November 18, 2016 (KHARTOUM) - Two hundred private pharmacies in the Sudanese capital, Khartoum have decided to go on partial strike and close their doors on Saturday to protest against recent foreign exchange policy by the Central Bank of Sudan (CBoS) that has led to a sharp rise in drug price.
Earlier this month, CBoS announced it will no longer provide US dollar for drug importation at rate of 7,5 Sudanese pounds (SDG) forcing pharmaceutical companies to buy the dollar from the black market at 17,5 pounds. As a result, drug prices rose by 100 to 150 percent.
Chairman of the Sudanese Pharmacists Union (SPU) Salah al-Din Ibrahim told Sudan Tribune on Friday that drug price has doubled and even tripled due to the CBoS’s decision, saying price of some essential medicines saw a 100 to 150 percent rise.
He acknowledged that dozens of pharmacies in Khartoum will close on Saturday in protest against the lift of drug subsidy, describing the strike as a means to draw attention to the adverse impact of the CBoS’s decision.
In a statement seen by the Sudan Tribune Friday, the preliminary committee of the pharmacies owners has called for a partial closure of pharmacies from 9 am to 5 pm on Saturday to protest the CBoS’s policy, demanding the government to go back on this “disastrous decision”.
It pointed that about 200 pharmacies in Khartoum will participate in the strike; saying pharmacies owners don’t want the residents to hold them responsible for the price hikes.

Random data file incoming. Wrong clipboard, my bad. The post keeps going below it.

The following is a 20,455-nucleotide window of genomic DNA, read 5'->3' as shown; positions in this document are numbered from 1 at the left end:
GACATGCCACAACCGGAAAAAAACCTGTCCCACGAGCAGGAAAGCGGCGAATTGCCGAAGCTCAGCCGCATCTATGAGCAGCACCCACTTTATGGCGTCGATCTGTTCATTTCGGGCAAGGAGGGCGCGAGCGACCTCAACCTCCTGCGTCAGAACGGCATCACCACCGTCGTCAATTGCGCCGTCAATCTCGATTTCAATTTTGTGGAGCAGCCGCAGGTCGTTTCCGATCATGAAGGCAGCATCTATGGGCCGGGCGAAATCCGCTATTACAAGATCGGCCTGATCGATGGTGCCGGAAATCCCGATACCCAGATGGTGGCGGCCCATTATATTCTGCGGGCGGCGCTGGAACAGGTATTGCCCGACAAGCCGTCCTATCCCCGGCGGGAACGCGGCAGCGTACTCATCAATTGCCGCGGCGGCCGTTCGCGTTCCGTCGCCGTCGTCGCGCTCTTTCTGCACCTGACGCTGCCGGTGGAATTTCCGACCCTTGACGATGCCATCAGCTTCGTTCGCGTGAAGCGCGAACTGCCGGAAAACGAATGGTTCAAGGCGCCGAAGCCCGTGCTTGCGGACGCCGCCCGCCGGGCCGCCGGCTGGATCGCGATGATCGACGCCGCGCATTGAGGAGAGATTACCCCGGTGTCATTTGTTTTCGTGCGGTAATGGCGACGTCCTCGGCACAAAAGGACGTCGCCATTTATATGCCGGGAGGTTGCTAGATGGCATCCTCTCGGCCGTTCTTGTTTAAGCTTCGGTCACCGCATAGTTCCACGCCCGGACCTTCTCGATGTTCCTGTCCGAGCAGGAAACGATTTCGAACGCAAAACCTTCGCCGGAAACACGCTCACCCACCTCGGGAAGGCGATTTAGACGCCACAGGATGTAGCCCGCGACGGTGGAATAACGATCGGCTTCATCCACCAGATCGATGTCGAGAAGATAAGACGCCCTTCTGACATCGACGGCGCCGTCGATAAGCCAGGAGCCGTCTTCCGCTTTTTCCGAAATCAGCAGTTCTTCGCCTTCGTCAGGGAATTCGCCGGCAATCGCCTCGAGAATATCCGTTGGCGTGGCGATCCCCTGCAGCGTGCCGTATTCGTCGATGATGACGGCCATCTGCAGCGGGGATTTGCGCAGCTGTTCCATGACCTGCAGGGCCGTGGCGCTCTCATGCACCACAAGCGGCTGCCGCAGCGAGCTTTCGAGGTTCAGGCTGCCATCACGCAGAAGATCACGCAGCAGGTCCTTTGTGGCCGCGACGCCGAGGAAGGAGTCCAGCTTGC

The statement further demanded the SPU to take a firm stance toward what it described as “national health crisis”.
Following the CBoS’s decision regarding drug importation, the government lifted fuel subsidies and increased electricity price in a bid to stop the surge in inflation and control the fall of Sudanese pound in the black market.
The government move stirred up small-scale protests in several towns across Sudan, including the capital Khartoum, Atbara, Wad Madani and Nyala.
Sudan’s economy was hit hard since the southern part of the country declared independence in July 2011, taking with it about 75% of the country’s oil output.
Earlier in November, CBoS introduced an incentive policy, increasing the exchange rate in commercial banks by 131%. As a result, the U.S. dollar exchange rate went up in banks to 15.8 SDG from the official rate of 6.5 SDG.
On Tuesday, the pound hit another historic low against the U.S. dollar on the black market as the dollar exchange rate went up to 17.8 SDG from 17.6 SGD last week.
It is noteworthy that the East African nation imports most of its food and medicines.